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EISS chief resigns after super fund hit by toxic culture, spending allegations

EISS has sponsorship deals with two separate Maroubra surf clubs, which is the suburb neighbouring Mr Hutchison’s personal residence.

“There is supposed to be a process that clubs follow,” said one source. “More than half of the sponsorships, Alex Hutchison specifically told the community engagement team, we’re sponsoring this club, have the agreement drawn up.”

Federal government reforms introduced this year enforce stricter tests for superannuation fund spending to be in members’ best financial interest. Since these rules came into effect, EISS has not signed any new sponsorship deals. EISS did not respond to questions about the existing deals or APRA’s enquiries on Thursday.

APRA declined to comment. However, deputy chair Helen Rowell said in May the regulator was probing the spending patterns of around 20 funds and threatened punishment for unnecessary sponsorship deals and marketing spending.

Dr Mundy sent an internal email to EISS staff on Thursday morning, following the reports outlining concerns held by former staff around the super fund’s extravagant spending on Christmas parties and overseas trips.

“I make no apology for supporting the professional development of our staff. We must invest in you all to ensure we continue to provide the services that our members want and the law requires,” Dr Mundy’s email, obtained by The Age and Herald, said.

“EISS Super is a fund focused on our members. We have rigorous policies and processes in place to ensure the fund is run in the best interests of members and any suggestion that this has not occurred is simply untrue.”

As well as being chair of EISS, Dr Mundy is on the state executive board of the NSW Labor Party, which was set up to improve its governance, and chairs the national ALP finance, risk and audit committee.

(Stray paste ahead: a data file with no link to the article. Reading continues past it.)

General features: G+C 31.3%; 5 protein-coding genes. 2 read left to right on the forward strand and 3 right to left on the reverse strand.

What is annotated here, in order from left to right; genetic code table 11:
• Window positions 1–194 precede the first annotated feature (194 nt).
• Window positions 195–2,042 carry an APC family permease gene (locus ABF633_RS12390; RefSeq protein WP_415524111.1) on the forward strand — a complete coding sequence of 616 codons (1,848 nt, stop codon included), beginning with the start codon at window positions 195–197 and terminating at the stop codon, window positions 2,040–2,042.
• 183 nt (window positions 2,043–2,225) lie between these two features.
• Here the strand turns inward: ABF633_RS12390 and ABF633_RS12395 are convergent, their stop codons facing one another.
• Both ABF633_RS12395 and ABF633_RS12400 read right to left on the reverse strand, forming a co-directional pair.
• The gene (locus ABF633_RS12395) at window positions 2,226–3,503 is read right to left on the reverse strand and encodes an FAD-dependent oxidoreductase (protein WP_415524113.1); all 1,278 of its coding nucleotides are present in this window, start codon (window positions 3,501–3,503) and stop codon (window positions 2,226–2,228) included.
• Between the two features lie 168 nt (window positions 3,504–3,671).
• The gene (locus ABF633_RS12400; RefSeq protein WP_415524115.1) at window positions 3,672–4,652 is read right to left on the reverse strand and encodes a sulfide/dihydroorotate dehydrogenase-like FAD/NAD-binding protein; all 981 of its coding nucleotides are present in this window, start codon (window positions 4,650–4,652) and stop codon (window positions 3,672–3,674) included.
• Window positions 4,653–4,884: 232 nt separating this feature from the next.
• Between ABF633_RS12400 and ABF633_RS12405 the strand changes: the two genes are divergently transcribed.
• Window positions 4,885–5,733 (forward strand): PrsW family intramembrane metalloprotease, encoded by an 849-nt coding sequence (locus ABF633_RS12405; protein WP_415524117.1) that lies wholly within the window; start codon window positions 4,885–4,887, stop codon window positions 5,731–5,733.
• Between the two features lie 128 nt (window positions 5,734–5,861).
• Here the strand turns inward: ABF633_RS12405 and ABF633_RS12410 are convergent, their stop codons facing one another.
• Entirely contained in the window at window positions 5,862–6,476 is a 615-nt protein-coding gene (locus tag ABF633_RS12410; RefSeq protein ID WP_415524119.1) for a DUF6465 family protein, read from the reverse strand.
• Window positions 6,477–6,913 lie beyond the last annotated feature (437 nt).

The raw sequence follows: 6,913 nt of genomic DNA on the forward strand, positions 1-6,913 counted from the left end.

The Age and Sydney Morning Herald revealed on Wednesday EISS was forced to hire external solicitors WorkDynamic to probe bullying complaints against a senior manager made by the fund’s former general manager of people and culture Lisa Elias.

While WorkDynamic found a number of the allegations were unsubstantiated, five former employees, who could not be named because they feared retribution, claimed the investigation was not comprehensive. Ms Elias declined to comment.

But these allegations and others of a toxic work culture and high staff turnover were rejected by the chair.

“At EISS we work hard to provide staff with a supportive and safe workplace. Part of this is providing opportunities for us all to come together to celebrate our achievements. It is disappointing that ex-employees are making these allegations about our workplace which we think are inaccurate and not reflective of the workplace we have built together,” Dr Mundy said in the email to staff.


Dr Mundy said that no final decision had been made by the boards on the merger but “much progress has been made”. A TWUSUPER spokesman said the fund was exploring the merger because it would scale up the funds, reduce costs and give EISS members access to strong investment performance and focus.

EISS has been on the regulator’s radar since APRA launched its heatmaps initiative two years ago, which flags funds achieving less for their members’ retirement savings. EISS’ investment performance over a five-year period scored the worst possible ranking in both 2019 and 2020.

EISS has returned 17.7 per cent to members over the 12 months to July, benefiting from the post-COVID equities rally. However, the best 20 MySuper funds over the same period returned 22.3 per cent and the bottom 20 averaged 16.7 per cent, according to figures from Rainmaker Information, a financial services research firm.

Now that EISS has failed APRA’s performance test, it has to improve returns, reduce fees or face a ban from accepting new members. New regulations force the fund to send a letter to members by the end of this month informing them of the under-performance.

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